One of features of Duo is Knock Knock, which shows you a live video preview of the caller before you pick up. Knock Knock invites you into the moment, making calls feel spontaneous and fun. Once you answer, Duo transitions you right into the call. Duo calls are in HD video (up to 720p) and audio. Google has optimized Duo to work well even on spotty networks, so if bandwidth is limited it adjusts quality so you’re still able to connect. Google also transition calls between cellular and Wi-Fi, so you don’t need to worry about what network you’re on. Finally, all calls on Duo are end-to-end encrypted.

Both Allo and Duo will be available this summer on Android and iOS.

Android N, Wear, VR, and Instant Apps

Google also shared some details about what’s coming in Android N, including better performance for graphics and effects, reduced battery consumption and storage, background downloads of system updates, and streamlined notifications so you can power through them faster, and updated emojis including 72 new ones.

The successor to Marshmallow Android OS has not been given an official name yet, so Google is asking everyone to suggest a name for it at Android.com/N.

On top of Android N, Google has built a new platform for high quality mobile VR called Daydream, and oulined plans for headsets that will compete with Facebook's Oculus Rift. Google's entry into the field of virtual reality came two years ago when it unveiled a cheap headset made out of cardboard. The company is poised to get more serious, given far more sophisticated options available for sale.

With Daydream, manufacturers including Samsung, HTC and Huawei will have smartphones capable of handling it. New Daydream headsets promise to be more comfortable and more immersive than the cardboard headset. Those Daydream-capable phones will slot into new Daydream VR headsets created explicitly for Google’s new VR initiative.Google itself has designed a reference headset that it’s been sharing with partners, along with a reference made-for-VR controller with a built-in orientation sensor that responds to where you are in both the real and virtual worlds.

Google is already distributing guidelines for the new controller with a few buttons, a touchpad and sensors to track its orientation and where it's pointing. The controller can be used to flip digital pancakes, throw things and cast a virtual fishing line.

Apps and games will be coming to Daydream too, including Google's - like YouTube, Street View, Play Movies, Google Photos and the Play Store. Google will provide more details this fall.


Google also previewed Android Wear 2.0, including a revamped user experience and standalone apps that run right on the watch, no matter where your phone is or even if it's off.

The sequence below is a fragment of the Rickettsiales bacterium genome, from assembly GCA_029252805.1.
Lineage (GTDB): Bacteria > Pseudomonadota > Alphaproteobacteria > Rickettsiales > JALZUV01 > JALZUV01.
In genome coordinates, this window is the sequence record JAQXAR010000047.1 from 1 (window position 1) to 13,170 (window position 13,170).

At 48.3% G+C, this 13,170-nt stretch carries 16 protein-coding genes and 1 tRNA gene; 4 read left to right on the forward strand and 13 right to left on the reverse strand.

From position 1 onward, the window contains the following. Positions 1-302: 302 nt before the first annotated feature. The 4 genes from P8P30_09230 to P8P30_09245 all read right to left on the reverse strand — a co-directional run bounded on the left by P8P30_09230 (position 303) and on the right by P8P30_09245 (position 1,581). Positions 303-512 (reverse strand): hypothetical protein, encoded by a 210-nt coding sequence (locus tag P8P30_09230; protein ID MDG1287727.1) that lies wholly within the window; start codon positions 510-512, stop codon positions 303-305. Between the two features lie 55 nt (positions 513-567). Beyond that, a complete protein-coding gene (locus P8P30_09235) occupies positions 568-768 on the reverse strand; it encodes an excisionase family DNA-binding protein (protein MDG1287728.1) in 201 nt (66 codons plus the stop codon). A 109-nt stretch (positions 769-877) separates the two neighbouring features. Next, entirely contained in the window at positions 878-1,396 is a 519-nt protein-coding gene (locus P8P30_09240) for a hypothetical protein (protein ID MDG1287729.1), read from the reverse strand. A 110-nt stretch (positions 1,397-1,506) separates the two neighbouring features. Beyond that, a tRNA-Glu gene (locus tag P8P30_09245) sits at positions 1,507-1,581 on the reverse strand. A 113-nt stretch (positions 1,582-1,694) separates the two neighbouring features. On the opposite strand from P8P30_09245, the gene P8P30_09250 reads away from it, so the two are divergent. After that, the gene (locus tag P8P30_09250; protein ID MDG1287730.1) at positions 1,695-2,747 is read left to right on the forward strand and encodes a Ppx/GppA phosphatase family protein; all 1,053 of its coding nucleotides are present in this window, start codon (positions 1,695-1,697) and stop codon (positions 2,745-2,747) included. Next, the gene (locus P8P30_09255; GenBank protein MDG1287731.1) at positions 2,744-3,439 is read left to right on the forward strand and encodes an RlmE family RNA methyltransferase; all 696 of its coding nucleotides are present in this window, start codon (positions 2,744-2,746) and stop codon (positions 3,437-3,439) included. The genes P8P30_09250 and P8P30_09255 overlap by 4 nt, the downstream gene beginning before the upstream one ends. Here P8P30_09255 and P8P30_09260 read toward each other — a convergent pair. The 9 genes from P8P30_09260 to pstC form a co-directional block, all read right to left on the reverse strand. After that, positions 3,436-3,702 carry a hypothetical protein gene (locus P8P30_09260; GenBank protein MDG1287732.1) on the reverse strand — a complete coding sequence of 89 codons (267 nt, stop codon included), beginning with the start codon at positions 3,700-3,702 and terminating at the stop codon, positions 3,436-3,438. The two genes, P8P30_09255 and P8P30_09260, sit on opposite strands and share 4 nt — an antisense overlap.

Finally, Google is introducing Android Instant Apps - which let you run Android apps instantly, without requiring installation.

Today Google launched a big expansion of Firebase, its most comprehensive developer offering to date. Going beyond a mobile backend, the platform helps developers quickly build apps, grow their user base, and earn more money across iOS, Android and the mobile web.

Google's first chip is for Artificial Intelligence applications

Possibly the most importsnt announcement at Google I/O is the "top secret" Tensor Processing Unit, Google's first processor designed to speed up artificial intelligence.

Google said that its AlphaGo computer program that bested South Korean Go champion Lee Se-dol in March took advantage of the new microprocessor chip.

Google said that the Tensor Processing Unit is 10 times faster than alternatives Google considered for this work. The company believes its new chip will give it a seven-year advantage (!) over currently available processors when it comes to machine learning.

Google began using the Tensor Processing Unit in April 2015 to speed up its StreetView service’s reading of street signs. The chip also is used in Google search ranking, photo processing, speech recognition, and language translation. The company plans to make the chips available as part of its Google Cloud Platform computing-on-demand service.

Microsoft is also using programmable chips called Field Programmable Gate Arrays to accelerate AI computations, including those used by its Bing search engine. IBM designed its own brain-inspired chip called TrueNorth that is currently being tested by Lawrence Livermore National Laboratory. And Nvidia has been pushing its chips, known as graphical processing units, into artificial intelligence as well.